Auto Finance’s Forecast Winter 2009
has good news and bad news for the coming 12 months.


Lenders expect originations,
delinquency levels to hit flat note

The good news and the bad news for the
auto finance industry in 2010 is that performance will be flat.
Though financiers expect to ease underwriting guidelines this year,
still-stricter-than-normal criteria and a recovering economy will
keep origination volume at bay. On the flip side, after more than a
year of increases, loan and lease delinquencies should finally
level off.

Those were some of the core findings in the Auto
Finance Forecast Winter 2009, an exclusive survey conducted by Auto
Finance News and sister web site, The forecast
gauges activities and sentiment in the automotive lending and
leasing market.

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“Production volumes will be challenged as retail
sales remain in a flat-to-low growth range, and more lenders [old
and new] enter/re-enter the marketplace,” wrote one of the survey’s
bank respondents. “Portfolio performance will improve overall for
the industry, with 2008-2009 origination vintages driving the

Overall, though, the outlook for 2010 is much more
upbeat than it was for 2009. Lenders used terms like “challenging”
and “uncertain” to describe the anticipated year of “little or no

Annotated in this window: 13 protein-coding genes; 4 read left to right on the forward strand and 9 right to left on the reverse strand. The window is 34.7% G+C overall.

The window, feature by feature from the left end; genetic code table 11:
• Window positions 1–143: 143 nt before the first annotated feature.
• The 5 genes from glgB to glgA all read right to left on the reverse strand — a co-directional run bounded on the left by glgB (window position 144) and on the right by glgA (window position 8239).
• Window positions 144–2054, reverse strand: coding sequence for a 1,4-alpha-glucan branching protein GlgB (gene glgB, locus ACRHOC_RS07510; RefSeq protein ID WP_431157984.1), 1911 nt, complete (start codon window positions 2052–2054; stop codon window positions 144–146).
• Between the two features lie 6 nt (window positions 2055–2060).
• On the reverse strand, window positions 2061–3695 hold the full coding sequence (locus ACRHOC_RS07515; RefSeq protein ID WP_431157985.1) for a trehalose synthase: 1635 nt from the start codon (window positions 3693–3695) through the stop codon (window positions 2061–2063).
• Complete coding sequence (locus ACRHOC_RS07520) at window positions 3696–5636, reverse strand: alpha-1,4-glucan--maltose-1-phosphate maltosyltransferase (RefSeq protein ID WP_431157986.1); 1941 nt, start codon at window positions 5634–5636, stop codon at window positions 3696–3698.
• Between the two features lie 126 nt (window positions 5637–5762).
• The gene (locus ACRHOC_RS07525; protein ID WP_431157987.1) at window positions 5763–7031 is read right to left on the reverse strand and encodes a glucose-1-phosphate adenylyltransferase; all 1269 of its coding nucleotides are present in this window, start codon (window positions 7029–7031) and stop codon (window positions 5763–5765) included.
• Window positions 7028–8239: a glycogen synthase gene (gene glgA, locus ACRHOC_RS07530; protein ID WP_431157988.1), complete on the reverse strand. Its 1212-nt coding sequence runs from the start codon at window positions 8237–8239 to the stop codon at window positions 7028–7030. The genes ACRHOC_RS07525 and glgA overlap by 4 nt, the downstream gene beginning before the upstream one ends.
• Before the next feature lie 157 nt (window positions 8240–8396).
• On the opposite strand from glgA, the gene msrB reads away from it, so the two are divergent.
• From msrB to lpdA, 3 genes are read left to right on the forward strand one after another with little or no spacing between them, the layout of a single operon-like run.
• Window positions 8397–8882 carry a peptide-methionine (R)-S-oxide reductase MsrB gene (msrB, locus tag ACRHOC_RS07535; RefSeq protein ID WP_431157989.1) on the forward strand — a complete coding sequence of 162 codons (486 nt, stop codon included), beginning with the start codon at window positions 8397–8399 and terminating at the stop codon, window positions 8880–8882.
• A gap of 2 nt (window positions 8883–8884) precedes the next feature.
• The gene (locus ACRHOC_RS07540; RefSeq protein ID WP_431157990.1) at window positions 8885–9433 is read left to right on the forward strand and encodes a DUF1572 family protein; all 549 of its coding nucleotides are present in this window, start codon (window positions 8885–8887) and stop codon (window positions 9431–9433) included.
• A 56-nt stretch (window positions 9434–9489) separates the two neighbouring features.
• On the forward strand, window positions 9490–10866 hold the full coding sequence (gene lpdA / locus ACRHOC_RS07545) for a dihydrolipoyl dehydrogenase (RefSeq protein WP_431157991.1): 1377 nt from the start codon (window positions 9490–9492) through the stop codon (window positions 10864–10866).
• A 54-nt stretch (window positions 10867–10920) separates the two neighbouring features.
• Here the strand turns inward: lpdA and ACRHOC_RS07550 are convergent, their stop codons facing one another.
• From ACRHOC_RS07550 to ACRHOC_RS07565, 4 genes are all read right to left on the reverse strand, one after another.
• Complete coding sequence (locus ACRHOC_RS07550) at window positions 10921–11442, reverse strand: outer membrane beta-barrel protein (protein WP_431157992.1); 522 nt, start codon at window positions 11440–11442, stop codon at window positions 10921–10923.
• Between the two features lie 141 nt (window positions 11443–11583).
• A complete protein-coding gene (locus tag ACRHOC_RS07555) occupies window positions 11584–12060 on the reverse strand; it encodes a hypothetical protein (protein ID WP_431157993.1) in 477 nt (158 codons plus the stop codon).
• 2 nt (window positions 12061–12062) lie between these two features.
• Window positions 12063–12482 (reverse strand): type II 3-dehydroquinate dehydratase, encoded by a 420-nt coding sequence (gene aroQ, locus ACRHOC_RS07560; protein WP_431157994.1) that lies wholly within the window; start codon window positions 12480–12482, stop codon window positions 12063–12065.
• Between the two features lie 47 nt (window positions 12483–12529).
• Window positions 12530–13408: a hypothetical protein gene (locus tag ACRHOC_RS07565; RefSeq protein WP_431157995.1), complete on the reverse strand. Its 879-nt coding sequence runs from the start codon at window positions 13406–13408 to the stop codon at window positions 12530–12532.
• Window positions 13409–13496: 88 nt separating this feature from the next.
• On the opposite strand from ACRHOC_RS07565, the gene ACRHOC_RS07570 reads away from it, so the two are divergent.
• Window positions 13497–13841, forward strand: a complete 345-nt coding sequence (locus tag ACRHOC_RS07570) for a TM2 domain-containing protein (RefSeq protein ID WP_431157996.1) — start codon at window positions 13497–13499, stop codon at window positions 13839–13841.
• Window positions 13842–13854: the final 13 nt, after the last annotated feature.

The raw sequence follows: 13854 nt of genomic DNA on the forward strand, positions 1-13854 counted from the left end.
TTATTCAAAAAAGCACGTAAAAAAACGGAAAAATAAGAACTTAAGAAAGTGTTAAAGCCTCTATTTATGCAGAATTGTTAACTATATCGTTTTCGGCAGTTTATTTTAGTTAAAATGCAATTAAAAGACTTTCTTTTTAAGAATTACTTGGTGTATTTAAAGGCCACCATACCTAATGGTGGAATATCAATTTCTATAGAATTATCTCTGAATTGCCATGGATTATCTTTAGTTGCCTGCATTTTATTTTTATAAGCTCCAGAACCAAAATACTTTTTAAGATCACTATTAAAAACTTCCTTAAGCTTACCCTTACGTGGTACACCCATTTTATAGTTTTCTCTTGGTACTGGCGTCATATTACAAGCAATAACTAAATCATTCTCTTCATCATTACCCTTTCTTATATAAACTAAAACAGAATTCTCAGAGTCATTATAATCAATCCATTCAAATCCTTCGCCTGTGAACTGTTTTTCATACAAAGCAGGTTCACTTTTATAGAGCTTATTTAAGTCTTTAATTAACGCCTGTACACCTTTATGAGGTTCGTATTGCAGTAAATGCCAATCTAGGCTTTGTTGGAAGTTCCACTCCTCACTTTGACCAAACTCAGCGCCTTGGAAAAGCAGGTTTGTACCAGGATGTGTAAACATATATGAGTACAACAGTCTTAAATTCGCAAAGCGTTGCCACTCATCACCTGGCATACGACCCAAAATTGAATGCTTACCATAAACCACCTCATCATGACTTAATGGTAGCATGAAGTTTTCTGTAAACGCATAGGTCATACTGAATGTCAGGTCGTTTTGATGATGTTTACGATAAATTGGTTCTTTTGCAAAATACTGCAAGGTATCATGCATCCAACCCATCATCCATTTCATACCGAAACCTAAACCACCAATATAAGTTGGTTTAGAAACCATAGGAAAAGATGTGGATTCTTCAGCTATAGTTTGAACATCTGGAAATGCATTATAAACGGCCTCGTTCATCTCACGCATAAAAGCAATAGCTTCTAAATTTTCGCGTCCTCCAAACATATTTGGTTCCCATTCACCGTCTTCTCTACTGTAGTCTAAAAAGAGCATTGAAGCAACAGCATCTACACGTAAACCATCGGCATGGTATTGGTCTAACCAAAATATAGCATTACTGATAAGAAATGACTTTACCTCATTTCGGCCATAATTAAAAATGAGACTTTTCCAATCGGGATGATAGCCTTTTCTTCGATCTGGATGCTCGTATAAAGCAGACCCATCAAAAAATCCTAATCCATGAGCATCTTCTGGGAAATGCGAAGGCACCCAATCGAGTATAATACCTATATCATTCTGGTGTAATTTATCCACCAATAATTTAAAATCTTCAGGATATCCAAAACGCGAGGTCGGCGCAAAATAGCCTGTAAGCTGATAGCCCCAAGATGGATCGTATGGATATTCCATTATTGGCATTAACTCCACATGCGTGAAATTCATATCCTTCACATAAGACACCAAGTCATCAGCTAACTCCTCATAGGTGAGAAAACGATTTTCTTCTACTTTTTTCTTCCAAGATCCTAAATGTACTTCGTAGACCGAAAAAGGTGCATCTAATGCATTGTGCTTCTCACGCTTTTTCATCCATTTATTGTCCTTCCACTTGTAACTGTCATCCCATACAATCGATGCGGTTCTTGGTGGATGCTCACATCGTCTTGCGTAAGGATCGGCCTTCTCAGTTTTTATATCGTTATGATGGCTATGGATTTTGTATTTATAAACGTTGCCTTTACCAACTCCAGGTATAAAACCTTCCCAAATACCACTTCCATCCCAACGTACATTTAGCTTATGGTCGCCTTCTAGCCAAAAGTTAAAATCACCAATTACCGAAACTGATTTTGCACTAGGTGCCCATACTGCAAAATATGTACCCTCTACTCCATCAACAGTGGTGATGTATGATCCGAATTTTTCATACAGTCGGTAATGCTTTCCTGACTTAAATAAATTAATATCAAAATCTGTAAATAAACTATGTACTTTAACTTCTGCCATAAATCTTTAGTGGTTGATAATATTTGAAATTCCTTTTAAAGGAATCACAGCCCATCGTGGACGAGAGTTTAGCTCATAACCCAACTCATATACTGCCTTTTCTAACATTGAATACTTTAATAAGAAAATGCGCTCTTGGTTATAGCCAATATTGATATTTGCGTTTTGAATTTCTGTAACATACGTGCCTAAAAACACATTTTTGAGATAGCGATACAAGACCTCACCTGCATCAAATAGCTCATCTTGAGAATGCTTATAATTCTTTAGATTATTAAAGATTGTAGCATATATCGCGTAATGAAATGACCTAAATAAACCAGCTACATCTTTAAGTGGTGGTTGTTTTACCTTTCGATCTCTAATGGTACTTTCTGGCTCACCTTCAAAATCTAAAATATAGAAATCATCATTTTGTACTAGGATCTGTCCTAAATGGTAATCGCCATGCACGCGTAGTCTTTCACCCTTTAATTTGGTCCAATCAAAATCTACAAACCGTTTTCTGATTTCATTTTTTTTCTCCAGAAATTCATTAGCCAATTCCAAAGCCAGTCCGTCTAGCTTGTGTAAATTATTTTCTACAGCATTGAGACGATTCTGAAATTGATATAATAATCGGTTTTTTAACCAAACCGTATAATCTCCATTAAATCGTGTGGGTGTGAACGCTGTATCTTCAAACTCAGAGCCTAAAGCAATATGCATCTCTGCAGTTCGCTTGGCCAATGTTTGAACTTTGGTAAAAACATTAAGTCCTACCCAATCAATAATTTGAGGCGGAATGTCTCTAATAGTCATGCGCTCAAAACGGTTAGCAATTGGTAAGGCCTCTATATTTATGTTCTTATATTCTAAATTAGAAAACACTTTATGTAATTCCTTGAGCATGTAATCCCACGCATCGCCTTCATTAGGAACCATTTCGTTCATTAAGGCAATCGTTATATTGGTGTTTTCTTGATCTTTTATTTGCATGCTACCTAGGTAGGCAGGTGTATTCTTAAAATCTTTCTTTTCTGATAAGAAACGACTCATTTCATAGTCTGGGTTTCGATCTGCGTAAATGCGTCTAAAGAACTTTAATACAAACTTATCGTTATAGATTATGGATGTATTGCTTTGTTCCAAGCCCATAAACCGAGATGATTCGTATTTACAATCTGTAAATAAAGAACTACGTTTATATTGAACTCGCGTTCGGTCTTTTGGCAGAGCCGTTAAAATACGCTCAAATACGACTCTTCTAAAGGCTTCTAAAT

growth”, an improvement from descriptors like “dismal,” “awful,”
“pretty grim,” and “survival mode” offered in a survey at year-end

“The auto business will continue to be challenging
until unemployment – including underemployment – begins to
decrease, incomes stabilise and/or increase, and the ability to
obtain credit loosens up,” wrote a finance company respondent.

For the second straight quarter, lenders expect
loan and lease originations to increase as much as 10 percent in
2010. Even the outlook for floorplan originations has steadily
improved; volume for 2010 is expected to remain flat, compared with
predictions for 10 percent and 20 percent declines in the autumn
and spring surveys, respectively.

Meanwhile, though most financiers anticipate that
underwriting terms will remain unchanged this year, the percentage
that expects loosening has dramatically increased, to 23.5 percent
from 5.9 percent in the September forecast.


Propping up

Financiers have finally put the brakes on
expectations for worsening credit performance, a situation that
should bolster returns. For more than two years, lenders have
anticipated increased delinquencies and losses – in some cases as
high as 20 percent.

For 2010, though, the bulk of survey respondents
expect repayment trends to stabilise, which should open the door
for higher profits.

“I expect margins to increase slightly and loan
delinquency and charge-offs to slowly improve over the next 12
months,” wrote a credit union respondent.

“This will result in profit increases in 2010 for
lenders that are committed to prudent, established lending

The caveat, the respondent added: “It will be
difficult to stick to this strategy as competition in the
new-vehicle finance market intensifies in 2010. Captive finance
sources will re-establish market dominance with increased pressure
on dealer franchises that are highly sensitive to manufacturers’
heavy-handed actions that can threaten retail viability.”

Lower cost of capital should also contribute to
improved profitability, respondents said.